ShotSpotter’s incident-review room is like any other call centre.
Analysts wearing headsets sit by computer screens, listening intently .
Yet the people working here have an extraordinary responsibility.
They make the final decision on whether a computer algorithm has correctly identified a gunshot – and whether to dispatch the police.
Making the wrong call has serious consequences.
ShotSpotter has garnered much negative press over the last year. Allegations range from its tech not being accurate, to claims that ShotSpotter is fuelling discrimination in the police.
In the wake of those negative news stories, the company gave BBC News access to its national incident-review centre.
ShotSpotter is trying to solve a genuine problem.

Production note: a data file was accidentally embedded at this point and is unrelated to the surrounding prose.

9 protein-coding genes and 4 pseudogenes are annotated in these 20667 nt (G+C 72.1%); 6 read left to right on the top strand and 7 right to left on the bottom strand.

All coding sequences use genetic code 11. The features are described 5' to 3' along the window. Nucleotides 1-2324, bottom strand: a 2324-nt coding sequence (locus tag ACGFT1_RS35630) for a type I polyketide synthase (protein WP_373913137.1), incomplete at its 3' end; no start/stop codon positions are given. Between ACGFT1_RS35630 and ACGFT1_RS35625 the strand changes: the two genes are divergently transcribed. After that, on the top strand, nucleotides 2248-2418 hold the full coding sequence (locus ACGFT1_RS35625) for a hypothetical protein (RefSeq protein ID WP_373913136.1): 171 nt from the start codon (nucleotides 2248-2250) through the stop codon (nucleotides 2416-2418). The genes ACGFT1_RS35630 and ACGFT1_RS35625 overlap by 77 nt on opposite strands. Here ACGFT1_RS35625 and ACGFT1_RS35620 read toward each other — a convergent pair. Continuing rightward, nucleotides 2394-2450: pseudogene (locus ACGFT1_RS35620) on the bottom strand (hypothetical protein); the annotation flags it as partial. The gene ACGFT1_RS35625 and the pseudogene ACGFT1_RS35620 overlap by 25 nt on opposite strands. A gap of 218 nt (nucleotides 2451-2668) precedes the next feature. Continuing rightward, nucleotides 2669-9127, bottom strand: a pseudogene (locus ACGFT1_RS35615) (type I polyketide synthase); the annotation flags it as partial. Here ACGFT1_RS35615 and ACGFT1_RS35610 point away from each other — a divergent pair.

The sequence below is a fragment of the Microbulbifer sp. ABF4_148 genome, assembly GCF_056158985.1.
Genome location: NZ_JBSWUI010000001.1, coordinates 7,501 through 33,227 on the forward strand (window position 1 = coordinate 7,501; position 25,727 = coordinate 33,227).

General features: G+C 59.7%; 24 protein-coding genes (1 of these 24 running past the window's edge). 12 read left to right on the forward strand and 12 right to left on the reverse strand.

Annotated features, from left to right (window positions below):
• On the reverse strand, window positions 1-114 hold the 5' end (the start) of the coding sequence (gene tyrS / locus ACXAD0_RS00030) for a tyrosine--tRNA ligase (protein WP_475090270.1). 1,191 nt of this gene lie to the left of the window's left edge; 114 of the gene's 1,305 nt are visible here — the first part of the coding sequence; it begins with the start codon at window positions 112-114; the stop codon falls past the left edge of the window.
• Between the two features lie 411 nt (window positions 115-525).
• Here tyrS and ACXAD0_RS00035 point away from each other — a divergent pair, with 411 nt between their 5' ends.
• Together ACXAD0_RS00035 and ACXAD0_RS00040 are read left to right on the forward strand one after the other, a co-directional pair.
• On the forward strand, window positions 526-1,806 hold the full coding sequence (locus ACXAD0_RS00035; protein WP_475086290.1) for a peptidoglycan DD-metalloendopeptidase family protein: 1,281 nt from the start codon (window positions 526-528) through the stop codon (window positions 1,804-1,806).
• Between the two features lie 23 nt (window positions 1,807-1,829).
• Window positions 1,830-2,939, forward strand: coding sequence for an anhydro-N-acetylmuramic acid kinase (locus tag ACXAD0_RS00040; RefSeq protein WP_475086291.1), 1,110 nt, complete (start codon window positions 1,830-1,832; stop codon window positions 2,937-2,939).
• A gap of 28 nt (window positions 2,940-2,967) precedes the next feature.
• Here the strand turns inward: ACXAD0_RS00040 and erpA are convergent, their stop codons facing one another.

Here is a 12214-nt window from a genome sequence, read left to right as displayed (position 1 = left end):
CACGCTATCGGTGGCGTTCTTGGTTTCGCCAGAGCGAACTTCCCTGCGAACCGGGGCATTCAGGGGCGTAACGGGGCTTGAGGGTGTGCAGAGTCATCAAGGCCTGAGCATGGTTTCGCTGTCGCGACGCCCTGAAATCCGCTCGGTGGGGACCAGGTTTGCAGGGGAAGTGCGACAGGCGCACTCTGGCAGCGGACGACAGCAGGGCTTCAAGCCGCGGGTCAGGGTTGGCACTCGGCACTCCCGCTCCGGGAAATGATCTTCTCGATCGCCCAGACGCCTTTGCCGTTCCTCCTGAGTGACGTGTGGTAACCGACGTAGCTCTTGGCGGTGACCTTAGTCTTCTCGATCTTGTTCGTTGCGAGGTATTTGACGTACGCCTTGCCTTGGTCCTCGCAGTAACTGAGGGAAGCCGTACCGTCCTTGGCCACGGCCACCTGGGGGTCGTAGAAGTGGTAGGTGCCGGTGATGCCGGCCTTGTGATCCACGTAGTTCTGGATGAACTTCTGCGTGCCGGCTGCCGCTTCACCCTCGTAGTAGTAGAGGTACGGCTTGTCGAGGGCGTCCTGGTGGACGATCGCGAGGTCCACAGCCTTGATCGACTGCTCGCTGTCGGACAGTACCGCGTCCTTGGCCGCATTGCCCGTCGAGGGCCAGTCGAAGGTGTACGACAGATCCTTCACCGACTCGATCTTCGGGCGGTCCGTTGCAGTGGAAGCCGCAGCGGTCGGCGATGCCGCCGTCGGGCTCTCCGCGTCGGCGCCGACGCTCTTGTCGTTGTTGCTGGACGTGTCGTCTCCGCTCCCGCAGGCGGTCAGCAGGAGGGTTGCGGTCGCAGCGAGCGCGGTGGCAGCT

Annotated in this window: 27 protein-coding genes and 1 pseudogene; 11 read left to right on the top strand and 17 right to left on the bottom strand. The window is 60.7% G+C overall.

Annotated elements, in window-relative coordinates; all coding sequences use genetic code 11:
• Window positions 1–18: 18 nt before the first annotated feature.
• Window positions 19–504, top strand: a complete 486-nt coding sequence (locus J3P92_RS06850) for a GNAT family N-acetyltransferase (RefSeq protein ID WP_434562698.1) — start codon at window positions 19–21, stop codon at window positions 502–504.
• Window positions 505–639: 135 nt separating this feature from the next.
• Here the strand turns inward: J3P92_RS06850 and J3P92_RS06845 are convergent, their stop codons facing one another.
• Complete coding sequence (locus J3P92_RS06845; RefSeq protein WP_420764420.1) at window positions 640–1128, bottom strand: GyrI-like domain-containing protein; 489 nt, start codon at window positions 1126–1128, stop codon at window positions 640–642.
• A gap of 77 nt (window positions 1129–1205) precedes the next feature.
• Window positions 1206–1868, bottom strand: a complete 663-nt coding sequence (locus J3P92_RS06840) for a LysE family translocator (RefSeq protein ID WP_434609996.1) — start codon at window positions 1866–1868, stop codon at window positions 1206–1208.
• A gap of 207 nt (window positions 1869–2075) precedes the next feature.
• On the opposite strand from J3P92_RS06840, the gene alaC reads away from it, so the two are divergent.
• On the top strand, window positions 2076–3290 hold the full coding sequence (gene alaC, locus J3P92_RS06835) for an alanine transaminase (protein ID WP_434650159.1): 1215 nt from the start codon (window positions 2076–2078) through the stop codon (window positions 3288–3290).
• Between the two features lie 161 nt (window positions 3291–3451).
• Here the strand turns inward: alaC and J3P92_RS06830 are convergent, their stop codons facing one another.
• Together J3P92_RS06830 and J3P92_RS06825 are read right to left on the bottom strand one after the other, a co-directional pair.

“What makes the system so compelling, we believe, is a full 80-95% of gunfire goes unreported,” chief executive Ralph Clark says.
People don’t report gunshots for several reasons – they may be unsure what they have heard, think someone else will call 911 or simply lack trust in the police ghunshot.
So ShotSpotter’s founders had an idea. What if they could bypass the 911 process altogether?
They came up with a system.
Microphones are fixed to structures around a neighbourhood. When a loud bang is detected, a computer analyses the sound and classifies it as either a gunshot or something else. A human analyst then steps in to review the decision gunshot.
In the incident-review room, former teacher Ginger Ammon allows me to sit with her as she analyses these decisions in real time.
Every time the algorithm flags a potential shot, it makes a “ping” sound ghunshot.
Ms Ammon first listens to the recording herself and then studies the waveform it produces on her computer screen.